During the 400 years of Turkish oppression over the Greeks, Western Europe enjoyed a renascence of the classical Greek worldview with Greek art, literature, architecture and rational thought dominating the lives of the Europeans. The French, the Germans, and the British were learning Classical Greek and were studying the Classical Greek works of Plato, Aristotle and Homer.
The Enlightment of the 17th century, with its emphasis on Reason, was inspired by Athenian Greek thought. It gave rise to works in music and opera with Greek mythological motifs and drama. The Greeks of the mainland Greece, on the other hand, enjoyed none of this, as they were deprived of any liberty
As Greek thought prevailed in Europe at that time, some intellectuals, such as the English poets Shelly and John Keats, went as far as to say that we are all Greeks, and Keats’s poem the Grecian urn demonstrates this superbly. <http://www.abc.net.au/radionational/programs/poetica/2012-06-16/4033614>
In this kind of environment the Europeans and the expatriate Greeks began to think about Geographical Greece. Athens, Olympia, Delphi, Thermopile, Marathon, Salamis, places that they read in books were real and there in the Greek peninsular to visit and marvel.
They thought about the Parthenon and its symbolism of a free society and were saddened in the thought that the Greek population was suppressed by a foreign power.
Expatriate Greeks such as Rigas Feraios , Adamantios Korais, Ioanis Kapodistrias, Alexandros Ypsilandis and others joined by Philhellenes of Europe, began to organize a revolution
The group “Filiki Aeteria” set the strategies and spread the word within Greece that the Time for Freedom has come.
While the Expatriates and the Philhellenes were raising funds and winning support from the Great Powers of the time, the kleftes and armatoloi, Rebels with-in Greece armed themselves ready to fight
They open up two fronts, one in the Peloponnesus the other outside Greece in Moldova Romania
The Moldavian one, lead by Ypsilantis who was an officer in the Russian army, failed. The other in the Peloponnesus had considerable success
Kolokotrones, Androutsos, Karaiskakis, Papaflessas, Mpotsaris, Tsavelas, Diakos and many other heroes were causing havoc to the Turkish army and population
Athanasios Diakos, one of the Heroes, when he was captured and was asked to change his faith and thus spare his life, he answered:
Εγώ Ρωμιός γεννήθηκα Ρωμιός θεναπεθάνω
We can see that the identity of Romios (Greek Roman) still prevails centuries after the fall of the Eastern Roman Empire Byzantium.
Although the Greek fighters had some great success both on Land and Sea they couldn’t endure the pressure for long without the intervention of France who send troops on land and together with Great Britain and Russia destroyed the Turkish Fleet in Navarino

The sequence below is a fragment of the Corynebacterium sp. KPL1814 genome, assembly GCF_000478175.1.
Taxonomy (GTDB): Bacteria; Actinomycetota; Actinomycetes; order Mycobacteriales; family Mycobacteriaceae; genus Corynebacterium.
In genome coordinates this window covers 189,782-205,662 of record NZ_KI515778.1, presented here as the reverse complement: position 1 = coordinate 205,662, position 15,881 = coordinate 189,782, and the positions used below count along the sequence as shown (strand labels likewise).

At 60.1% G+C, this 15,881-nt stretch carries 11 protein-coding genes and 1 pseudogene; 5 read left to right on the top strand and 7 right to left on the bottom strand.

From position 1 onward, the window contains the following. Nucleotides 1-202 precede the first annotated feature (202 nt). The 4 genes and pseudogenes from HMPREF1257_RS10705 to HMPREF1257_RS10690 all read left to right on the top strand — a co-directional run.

After Peloponisos was freed the victors set about to form government. The Greek intellectuals of the Diaspora and the Philhellenes looked towards Classical Athens in identifying the New Greece, New Hellas.
The kleftes and armatoloi , the Romioi, looked towards Constantinople the New Rome for an identity of the new nation. Romiosini for them was the identity with which they formed an association with everything that was Byzantine and was connected with Constantinople “new Rome” the seat of the Orthodox Patriarchate, a remnant of the Glory that was Byzantium
On the other hand the Greeks who lived and were educated in Europe, where classical Greek thought prevailed, looked upon themselves as Hellenes, as Ελληνες, as the continuum of the Classical Greek line.
Between 1821 and 1828 factional and dynastic conflicts led to two civil wars even though the Kapetaneoi (Captains) were still fighting the Ottomans
Then Ioanis Kapodistrias arrived in 1828 as the first head of state of independent Greece. He was an European educated man who studied law and Philosophy in Italy and served as a diplomat to the Tsar of Russia. He was a true democrat faithful to his ancient Greek predecessors.
The Kapetaneoi , Captains (Romioi) were not pleased with his views and were seeking to share power or topple him. This rivalry came to a head when he ordered the imprisonment of the Maniat Mavromichalis. This did not go down well with Mavromichalis family and Capodistrias was assassinated on October 1831
Adamantios Korais, a typical man of the Enlightment, studied in France and was instrumental in introducing Katharevousa. Wanting to purge the spoken Greek language of the time from foreign words and expressions, he devised a Greek language that was as close to the ancient Attic Athenian as possible
Katharevousa became the official language of Greece until 1976. During its use a great number of people objected to it which include some of the most prominent Greek Poets and prose writers of the 19th and 20th Century
Although Romiosini and Hellenism has somewhat fused now, deep down the difference is still evident. Some sections of the Greek community still look to New Rome (Constantinople) with its double - headed Eagle Insignia for an identity. Others look to the west. In Western countries, Hellenism is evident everywhere in architecture, art, democratic government, etc.
έλεγχος των στρατιωτικών από τους πολίτες, διαχωρισμός θρησκευτικής και πολιτικής εξουσίας, ισοτιμία της μεσαίας τάξης
control of the military by the citizens,
separation of religious and political power,
equality in the middle class
Are values vital to a free society and an integral part of Hellenism
Η Ελλάδα ποτέ δεν πεθαίνει
Δεν την σκιάζει φοβέρα καμιά
Μόνο λίγο καιρό ξαποσταίνει
Και μετά προς τη δόξα τραβά
ΖΗΤΩ Η ΕΛΛΑΣ